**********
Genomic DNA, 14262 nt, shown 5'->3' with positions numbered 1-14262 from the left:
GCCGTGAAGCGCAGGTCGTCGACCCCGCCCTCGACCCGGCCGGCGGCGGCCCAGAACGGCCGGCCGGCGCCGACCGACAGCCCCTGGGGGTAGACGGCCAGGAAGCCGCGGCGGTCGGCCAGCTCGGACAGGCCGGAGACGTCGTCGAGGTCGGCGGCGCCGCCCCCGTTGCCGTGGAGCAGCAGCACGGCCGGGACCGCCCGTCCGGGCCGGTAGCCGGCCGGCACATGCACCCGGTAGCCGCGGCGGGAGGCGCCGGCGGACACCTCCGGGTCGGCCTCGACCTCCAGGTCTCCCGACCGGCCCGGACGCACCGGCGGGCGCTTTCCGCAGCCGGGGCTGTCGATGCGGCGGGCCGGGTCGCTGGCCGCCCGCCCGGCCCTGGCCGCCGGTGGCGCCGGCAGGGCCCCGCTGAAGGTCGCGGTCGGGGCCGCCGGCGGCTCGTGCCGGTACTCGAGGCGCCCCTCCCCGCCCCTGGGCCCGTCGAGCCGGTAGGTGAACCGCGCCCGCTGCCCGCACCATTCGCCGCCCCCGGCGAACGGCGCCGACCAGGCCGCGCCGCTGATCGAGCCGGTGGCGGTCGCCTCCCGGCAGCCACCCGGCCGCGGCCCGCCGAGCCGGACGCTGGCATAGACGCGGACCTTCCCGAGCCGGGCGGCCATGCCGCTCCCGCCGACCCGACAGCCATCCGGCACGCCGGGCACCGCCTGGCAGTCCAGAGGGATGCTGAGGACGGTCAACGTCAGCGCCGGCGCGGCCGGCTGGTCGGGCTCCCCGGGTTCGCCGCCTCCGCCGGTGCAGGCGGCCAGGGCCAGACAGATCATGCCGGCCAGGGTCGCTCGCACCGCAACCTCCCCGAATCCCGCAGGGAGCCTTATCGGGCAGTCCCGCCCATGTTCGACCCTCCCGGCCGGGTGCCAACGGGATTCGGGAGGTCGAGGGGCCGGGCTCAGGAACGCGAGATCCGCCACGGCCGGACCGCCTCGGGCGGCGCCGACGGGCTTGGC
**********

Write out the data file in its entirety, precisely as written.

Genomic DNA, 14262 nt, shown 5'->3' with positions numbered 1-14262 from the left:
GCCGTGAAGCGCAGGTCGTCGACCCCGCCCTCGACCCGGCCGGCGGCGGCCCAGAACGGCCGGCCGGCGCCGACCGACAGCCCCTGGGGGTAGACGGCCAGGAAGCCGCGGCGGTCGGCCAGCTCGGACAGGCCGGAGACGTCGTCGAGGTCGGCGGCGCCGCCCCCGTTGCCGTGGAGCAGCAGCACGGCCGGGACCGCCCGTCCGGGCCGGTAGCCGGCCGGCACATGCACCCGGTAGCCGCGGCGGGAGGCGCCGGCGGACACCTCCGGGTCGGCCTCGACCTCCAGGTCTCCCGACCGGCCCGGACGCACCGGCGGGCGCTTTCCGCAGCCGGGGCTGTCGATGCGGCGGGCCGGGTCGCTGGCCGCCCGCCCGGCCCTGGCCGCCGGTGGCGCCGGCAGGGCCCCGCTGAAGGTCGCGGTCGGGGCCGCCGGCGGCTCGTGCCGGTACTCGAGGCGCCCCTCCCCGCCCCTGGGCCCGTCGAGCCGGTAGGTGAACCGCGCCCGCTGCCCGCACCATTCGCCGCCCCCGGCGAACGGCGCCGACCAGGCCGCGCCGCTGATCGAGCCGGTGGCGGTCGCCTCCCGGCAGCCACCCGGCCGCGGCCCGCCGAGCCGGACGCTGGCATAGACGCGGACCTTCCCGAGCCGGGCGGCCATGCCGCTCCCGCCGACCCGACAGCCATCCGGCACGCCGGGCACCGCCTGGCAGTCCAGAGGGATGCTGAGGACGGTCAACGTCAGCGCCGGCGCGGCCGGCTGGTCGGGCTCCCCGGGTTCGCCGCCTCCGCCGGTGCAGGCGGCCAGGGCCAGACAGATCATGCCGGCCAGGGTCGCTCGCACCGCAACCTCCCCGAATCCCGCAGGGAGCCTTATCGGGCAGTCCCGCCCATGTTCGACCCTCCCGGCCGGGTGCCAACGGGATTCGGGAGGTCGAGGGGCCGGGCTCAGGAACGCGAGATCCGCCACGGCCGGACCGCCTCGGGCGGCGCCGACGGGCTTGGC